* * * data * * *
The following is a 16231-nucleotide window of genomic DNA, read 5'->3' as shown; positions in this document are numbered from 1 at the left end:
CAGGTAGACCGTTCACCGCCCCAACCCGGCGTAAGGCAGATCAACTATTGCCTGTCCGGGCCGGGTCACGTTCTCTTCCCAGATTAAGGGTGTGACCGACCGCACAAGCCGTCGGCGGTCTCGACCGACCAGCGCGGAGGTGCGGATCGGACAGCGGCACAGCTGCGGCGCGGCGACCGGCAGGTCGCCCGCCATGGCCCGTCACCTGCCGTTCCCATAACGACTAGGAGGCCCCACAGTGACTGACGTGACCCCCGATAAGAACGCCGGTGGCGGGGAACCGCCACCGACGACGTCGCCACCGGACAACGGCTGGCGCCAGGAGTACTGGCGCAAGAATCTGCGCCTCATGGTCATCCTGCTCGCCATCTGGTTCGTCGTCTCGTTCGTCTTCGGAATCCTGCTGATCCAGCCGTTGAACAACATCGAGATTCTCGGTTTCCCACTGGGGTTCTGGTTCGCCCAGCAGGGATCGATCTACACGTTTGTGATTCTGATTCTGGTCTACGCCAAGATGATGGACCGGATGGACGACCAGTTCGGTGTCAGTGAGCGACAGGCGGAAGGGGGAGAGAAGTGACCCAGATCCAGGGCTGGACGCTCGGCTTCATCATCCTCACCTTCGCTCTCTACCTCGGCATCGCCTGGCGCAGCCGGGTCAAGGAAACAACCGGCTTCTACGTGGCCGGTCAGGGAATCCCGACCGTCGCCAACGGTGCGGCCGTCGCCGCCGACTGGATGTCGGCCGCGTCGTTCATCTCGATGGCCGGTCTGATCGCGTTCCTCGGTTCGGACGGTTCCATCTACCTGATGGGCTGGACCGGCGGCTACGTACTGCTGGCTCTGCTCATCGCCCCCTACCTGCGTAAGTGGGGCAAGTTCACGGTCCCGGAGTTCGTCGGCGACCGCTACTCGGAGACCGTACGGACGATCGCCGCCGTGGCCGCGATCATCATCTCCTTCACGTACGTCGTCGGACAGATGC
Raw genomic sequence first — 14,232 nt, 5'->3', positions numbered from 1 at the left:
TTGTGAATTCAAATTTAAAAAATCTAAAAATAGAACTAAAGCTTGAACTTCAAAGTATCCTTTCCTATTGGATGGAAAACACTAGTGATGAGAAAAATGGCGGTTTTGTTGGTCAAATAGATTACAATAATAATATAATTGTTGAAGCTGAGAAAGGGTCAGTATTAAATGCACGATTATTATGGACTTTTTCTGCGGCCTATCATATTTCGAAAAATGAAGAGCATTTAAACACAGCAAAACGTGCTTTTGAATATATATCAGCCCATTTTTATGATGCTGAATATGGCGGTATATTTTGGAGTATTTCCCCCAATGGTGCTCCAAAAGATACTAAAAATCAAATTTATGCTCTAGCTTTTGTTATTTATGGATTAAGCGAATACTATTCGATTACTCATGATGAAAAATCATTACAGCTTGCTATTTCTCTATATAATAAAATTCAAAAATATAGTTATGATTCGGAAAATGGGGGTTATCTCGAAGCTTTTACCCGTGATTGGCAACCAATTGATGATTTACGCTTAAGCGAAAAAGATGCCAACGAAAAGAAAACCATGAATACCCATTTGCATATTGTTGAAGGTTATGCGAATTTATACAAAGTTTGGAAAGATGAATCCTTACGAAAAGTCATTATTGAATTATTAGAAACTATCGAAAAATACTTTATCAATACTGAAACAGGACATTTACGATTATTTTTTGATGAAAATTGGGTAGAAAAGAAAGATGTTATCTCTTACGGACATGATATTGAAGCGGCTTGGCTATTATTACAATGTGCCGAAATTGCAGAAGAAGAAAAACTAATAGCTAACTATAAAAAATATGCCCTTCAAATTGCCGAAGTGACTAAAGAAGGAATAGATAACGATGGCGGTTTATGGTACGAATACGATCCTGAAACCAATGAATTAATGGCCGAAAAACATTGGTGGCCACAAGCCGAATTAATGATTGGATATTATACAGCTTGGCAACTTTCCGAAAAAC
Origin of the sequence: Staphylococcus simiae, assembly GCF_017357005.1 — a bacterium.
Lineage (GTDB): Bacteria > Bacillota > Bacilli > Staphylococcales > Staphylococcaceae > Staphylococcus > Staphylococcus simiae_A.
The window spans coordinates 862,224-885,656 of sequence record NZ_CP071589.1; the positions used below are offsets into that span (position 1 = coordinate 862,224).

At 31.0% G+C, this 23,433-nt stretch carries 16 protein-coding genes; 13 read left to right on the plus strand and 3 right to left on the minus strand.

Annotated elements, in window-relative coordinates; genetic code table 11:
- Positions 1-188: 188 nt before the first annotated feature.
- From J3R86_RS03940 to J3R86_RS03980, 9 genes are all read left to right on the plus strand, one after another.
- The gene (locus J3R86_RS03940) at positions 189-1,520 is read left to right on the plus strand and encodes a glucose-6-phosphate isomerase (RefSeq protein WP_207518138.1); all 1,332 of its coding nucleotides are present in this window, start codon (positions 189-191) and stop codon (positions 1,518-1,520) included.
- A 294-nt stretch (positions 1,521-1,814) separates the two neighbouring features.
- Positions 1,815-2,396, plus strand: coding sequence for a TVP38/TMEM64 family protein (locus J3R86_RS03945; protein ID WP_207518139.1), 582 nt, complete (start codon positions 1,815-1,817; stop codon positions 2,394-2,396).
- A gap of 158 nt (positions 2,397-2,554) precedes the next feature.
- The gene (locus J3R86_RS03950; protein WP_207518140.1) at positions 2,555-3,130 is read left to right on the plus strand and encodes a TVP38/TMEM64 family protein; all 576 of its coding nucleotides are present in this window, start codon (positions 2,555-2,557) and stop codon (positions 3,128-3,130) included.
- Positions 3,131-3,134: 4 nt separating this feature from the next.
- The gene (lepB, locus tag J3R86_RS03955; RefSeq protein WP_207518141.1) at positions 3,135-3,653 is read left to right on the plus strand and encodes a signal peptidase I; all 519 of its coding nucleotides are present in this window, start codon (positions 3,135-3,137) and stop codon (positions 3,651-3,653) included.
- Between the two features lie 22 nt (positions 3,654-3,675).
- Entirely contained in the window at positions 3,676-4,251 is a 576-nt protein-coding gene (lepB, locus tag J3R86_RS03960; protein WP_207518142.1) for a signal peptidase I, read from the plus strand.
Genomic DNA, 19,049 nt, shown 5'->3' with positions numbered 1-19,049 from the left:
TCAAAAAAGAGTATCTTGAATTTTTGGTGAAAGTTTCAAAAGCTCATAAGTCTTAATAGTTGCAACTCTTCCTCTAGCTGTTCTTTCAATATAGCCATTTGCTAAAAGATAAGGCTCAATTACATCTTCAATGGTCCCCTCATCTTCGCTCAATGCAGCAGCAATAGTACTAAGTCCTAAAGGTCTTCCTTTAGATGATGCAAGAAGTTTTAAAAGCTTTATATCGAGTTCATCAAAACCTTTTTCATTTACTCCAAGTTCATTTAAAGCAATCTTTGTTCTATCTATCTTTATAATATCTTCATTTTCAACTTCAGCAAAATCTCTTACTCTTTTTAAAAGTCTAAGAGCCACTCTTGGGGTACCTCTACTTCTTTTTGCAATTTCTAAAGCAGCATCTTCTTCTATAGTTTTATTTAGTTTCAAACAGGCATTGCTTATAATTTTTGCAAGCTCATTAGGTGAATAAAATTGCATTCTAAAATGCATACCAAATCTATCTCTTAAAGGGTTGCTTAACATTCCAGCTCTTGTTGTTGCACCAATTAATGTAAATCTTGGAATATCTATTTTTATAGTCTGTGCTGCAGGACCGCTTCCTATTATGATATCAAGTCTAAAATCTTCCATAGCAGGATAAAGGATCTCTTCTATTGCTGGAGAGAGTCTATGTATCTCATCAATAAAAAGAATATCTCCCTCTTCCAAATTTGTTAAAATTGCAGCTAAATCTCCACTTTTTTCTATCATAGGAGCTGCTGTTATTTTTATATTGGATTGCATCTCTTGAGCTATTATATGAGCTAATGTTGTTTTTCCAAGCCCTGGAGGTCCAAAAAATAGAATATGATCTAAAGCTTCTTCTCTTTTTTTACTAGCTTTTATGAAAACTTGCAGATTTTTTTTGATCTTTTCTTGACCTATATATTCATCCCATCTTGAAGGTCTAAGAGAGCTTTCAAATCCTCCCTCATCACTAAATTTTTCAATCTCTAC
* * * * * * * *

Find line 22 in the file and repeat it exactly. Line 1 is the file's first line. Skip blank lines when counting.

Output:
TCAAAAAAGAGTATCTTGAATTTTTGGTGAAAGTTTCAAAAGCTCATAAGTCTTAATAGTTGCAACTCTTCCTCTAGCTGTTCTTTCAATATAGCCATTTGCTAAAAGATAAGGCTCAATTACATCTTCAATGGTCCCCTCATCTTCGCTCAATGCAGCAGCAATAGTACTAAGTCCTAAAGGTCTTCCTTTAGATGATGCAAGAAGTTTTAAAAGCTTTATATCGAGTTCATCAAAACCTTTTTCATTTACTCCAAGTTCATTTAAAGCAATCTTTGTTCTATCTATCTTTATAATATCTTCATTTTCAACTTCAGCAAAATCTCTTACTCTTTTTAAAAGTCTAAGAGCCACTCTTGGGGTACCTCTACTTCTTTTTGCAATTTCTAAAGCAGCATCTTCTTCTATAGTTTTATTTAGTTTCAAACAGGCATTGCTTATAATTTTTGCAAGCTCATTAGGTGAATAAAATTGCATTCTAAAATGCATACCAAATCTATCTCTTAAAGGGTTGCTTAACATTCCAGCTCTTGTTGTTGCACCAATTAATGTAAATCTTGGAATATCTATTTTTATAGTCTGTGCTGCAGGACCGCTTCCTATTATGATATCAAGTCTAAAATCTTCCATAGCAGGATAAAGGATCTCTTCTATTGCTGGAGAGAGTCTATGTATCTCATCAATAAAAAGAATATCTCCCTCTTCCAAATTTGTTAAAATTGCAGCTAAATCTCCACTTTTTTCTATCATAGGAGCTGCTGTTATTTTTATATTGGATTGCATCTCTTGAGCTATTATATGAGCTAATGTTGTTTTTCCAAGCCCTGGAGGTCCAAAAAATAGAATATGATCTAAAGCTTCTTCTCTTTTTTTACTAGCTTTTATGAAAACTTGCAGATTTTTTTTGATCTTTTCTTGACCTATATATTCATCCCATCTTGAAGGTCTAAGAGAGCTTTCAAATCCTCCCTCATCACTAAATTTTTCAATCTCTAC